Pope Francis has delivered a pointed, pastoral rebuke to conservative bishops in America’s Catholic hierarchy who threaten to deny communion to President Biden because the nation’s second Catholic president supports abortion rights.
The Pope had a long chat with reporters during a return flight from Slovakia to Rome. He was asked about the communion flap in the United States. “I have never refused the eucharist to anyone,” Pope Francis replied, although noting that he has never been approached at the altar rail by a pro-choice politician.
Addressing a broader question, the proposed weaponizing of the communion wafer, Francis stressed that priests and bishops should act as pastors. “And what should pastors do?” he asked. “Be pastors, and not go condemning, condemning.”
The U.S. Conference of Catholic Bishops is split but with a strong conservative presence. A statement issued by USCCB chairman Archbishop Jose Gomez of Los Angeles, at Biden’s inauguration, rebuked the 46th president for pursuing “certain policies that could advance moral evils.” In turn, Chicago Cardinal Blasé Cupich rebuked Gomez for his “ill considered” statement.
Pope Francis delivered a warning while winging home to Rome from Bratislava. “Whenever the church, in order to defend a principle, didn’t do it pastorally, it has taken political sides,” he said. “If a pastor leaves the pastorality of the church, he immediately becomes a politician.”
The pontiff repeated his definition that “communion is not a prize for the perfect” but instead a “gift of the presence of Christ in the church.” He argued earlier this summer that “the eucharist is not the reward of saints but the bread of sinners.”
Francis did not move far from church doctrine. He described abortion as “homicide,” adding “It is a human life. This human life must be respected – this principle is so clear.”
Conservative prelates in the United States are clearly not in communion with the pope’s position on the eucharist, or the warm greetings he extended to Biden in a call last January. Arch conservative San Francisco Archbishop Salvatore Cordileone stated recently: “Because we are dealing with public figures and public examples of cooperation in moral evil, this correction can take the public form of exclusion from receiving holy communion.”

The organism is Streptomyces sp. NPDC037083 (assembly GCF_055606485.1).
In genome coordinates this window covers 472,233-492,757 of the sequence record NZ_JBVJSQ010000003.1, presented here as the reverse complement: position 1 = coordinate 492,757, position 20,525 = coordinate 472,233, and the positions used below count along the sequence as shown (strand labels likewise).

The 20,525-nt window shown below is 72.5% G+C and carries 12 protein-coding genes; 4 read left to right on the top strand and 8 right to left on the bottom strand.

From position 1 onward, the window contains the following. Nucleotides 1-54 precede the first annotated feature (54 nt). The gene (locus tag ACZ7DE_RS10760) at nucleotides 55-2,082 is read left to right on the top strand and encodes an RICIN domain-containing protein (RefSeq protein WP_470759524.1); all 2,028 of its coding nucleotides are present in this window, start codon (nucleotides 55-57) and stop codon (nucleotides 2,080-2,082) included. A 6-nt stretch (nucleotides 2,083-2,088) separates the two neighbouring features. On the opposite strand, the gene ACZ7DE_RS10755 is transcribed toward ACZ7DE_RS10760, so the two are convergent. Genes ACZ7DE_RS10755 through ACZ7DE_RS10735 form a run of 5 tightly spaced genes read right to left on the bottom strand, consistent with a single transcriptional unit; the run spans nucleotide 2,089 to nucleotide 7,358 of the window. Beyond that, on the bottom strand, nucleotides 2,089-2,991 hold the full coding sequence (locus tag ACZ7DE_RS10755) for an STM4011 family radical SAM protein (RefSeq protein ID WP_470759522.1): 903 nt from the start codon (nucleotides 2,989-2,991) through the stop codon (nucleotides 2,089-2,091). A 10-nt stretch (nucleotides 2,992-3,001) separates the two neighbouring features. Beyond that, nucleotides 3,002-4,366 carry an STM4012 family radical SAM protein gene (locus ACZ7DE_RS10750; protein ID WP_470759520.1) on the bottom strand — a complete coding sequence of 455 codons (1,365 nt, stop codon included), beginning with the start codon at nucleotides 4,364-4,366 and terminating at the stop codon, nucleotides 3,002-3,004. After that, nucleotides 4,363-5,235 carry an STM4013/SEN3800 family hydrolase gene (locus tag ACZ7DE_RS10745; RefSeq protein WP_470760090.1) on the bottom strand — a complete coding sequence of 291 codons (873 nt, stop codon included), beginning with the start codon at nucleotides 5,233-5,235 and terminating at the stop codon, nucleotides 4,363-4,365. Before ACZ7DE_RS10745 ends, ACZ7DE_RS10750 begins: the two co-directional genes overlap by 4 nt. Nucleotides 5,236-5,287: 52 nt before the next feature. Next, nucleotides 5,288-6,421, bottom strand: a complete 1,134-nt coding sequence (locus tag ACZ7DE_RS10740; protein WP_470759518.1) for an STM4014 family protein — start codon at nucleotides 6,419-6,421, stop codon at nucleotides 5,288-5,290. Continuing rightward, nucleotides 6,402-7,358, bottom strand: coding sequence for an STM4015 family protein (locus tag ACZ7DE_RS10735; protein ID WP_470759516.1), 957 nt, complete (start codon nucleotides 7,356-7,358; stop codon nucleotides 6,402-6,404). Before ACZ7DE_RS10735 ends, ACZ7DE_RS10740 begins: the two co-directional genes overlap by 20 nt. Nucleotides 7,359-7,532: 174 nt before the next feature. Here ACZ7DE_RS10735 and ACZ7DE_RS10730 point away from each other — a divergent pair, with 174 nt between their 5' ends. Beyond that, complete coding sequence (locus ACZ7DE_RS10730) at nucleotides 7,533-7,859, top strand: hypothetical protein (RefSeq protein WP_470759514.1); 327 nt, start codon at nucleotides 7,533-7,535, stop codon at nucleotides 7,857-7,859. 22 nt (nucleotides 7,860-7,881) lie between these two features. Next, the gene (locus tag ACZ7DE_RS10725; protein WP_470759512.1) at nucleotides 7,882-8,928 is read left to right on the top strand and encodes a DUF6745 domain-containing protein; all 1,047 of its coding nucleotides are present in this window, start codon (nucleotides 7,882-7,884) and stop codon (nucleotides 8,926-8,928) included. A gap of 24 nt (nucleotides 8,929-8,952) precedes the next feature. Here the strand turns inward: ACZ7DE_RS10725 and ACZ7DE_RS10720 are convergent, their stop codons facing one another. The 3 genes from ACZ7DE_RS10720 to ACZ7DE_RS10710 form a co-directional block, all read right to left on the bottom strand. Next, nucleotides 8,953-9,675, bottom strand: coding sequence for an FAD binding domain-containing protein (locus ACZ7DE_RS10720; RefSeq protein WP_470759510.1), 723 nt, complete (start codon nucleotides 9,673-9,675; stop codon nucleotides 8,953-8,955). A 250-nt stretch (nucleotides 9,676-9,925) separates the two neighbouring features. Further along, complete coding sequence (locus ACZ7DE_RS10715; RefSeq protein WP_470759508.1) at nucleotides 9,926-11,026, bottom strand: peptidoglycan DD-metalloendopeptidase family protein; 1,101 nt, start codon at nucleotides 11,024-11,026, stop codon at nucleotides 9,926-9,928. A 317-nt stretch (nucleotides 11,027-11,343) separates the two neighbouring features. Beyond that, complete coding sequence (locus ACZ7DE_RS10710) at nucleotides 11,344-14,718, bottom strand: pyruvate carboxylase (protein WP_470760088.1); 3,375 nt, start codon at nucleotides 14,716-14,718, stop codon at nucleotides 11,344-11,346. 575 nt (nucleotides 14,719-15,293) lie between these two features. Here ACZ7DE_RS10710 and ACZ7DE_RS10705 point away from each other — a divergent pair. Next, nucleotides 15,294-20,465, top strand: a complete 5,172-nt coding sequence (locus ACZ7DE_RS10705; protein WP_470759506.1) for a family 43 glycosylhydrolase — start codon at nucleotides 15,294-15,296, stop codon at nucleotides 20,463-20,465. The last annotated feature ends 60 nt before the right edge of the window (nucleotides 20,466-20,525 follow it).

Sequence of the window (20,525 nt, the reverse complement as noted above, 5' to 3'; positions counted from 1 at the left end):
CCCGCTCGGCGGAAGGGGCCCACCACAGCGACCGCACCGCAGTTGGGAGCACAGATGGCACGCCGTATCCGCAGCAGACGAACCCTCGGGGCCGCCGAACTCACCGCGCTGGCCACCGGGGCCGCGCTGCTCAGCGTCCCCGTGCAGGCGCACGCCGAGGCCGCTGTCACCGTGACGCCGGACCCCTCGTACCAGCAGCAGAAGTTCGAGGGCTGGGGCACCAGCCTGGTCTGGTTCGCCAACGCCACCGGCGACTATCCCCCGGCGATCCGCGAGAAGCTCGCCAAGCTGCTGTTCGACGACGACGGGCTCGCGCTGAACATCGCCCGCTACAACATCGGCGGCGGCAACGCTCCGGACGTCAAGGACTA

Archbishop Joseph Naumann of Kansas City, who heads USCCB’s pro-life work, has said of Biden: “How can he say he’s a devout Catholic and he’s doing these things that are contrary to the church’s teachings.”
Pope Francis was in a talkative mood Wednesday. He argued that states should pass legislation guaranteeing health coverage and inheritance rights to same-sex couples. “Marriage is marriage: That doesn’t mean condemning people who are like this. No, please. They are our brothers and sisters and we must accompany them.”
The Catholic Archdiocese of Seattle has never faced the communion issue: An active pro-choice Catholic, Attorney General Bob Ferguson, on Wednesday filed an amicus brief challenging Texas’ new law that bans almost all abortions.
But the Seattle Archdiocese has come under fire for opposition to LGBTQ rights. Two high schools, Eastside Catholic and John F. Kennedy, have witnessed forced resignations of gay and lesbian faculty. Hundreds of students and parents from each school protested outside the diocesan chancery. The state legalized same-sex marriage with support from a Catholic governor, Christine Gregoire. When then-Archbishop J. Peter Sartain campaigned against the 2012 marriage equality referendum, more than 500 supporters of same-sex marriage rallied outside St. James Cathedral.
Pope Francis also reiterated his strong support for vaccination against the COVID-19 pandemic, saying “humanity has a history of friendship with vaccines.” (Cardinal Raymond Burke, a leading anti-vaxxer in the Catholic Church, was recently hospitalized with COVID-19.)
The Pope is beginning to leave his mark on the conservative American hierarchy. He has named progressive cardinals in Chicago, Newark and Washington, D.C.: Cupich was elevated from his previous posting as Bishop of Spokane. Such luminaries of the Catholic right as Gomez and Philadelphia’s longtime Archbishop Charles Chaput have pointedly not received red hats, although their dioceses have been traditionally headed by cardinals.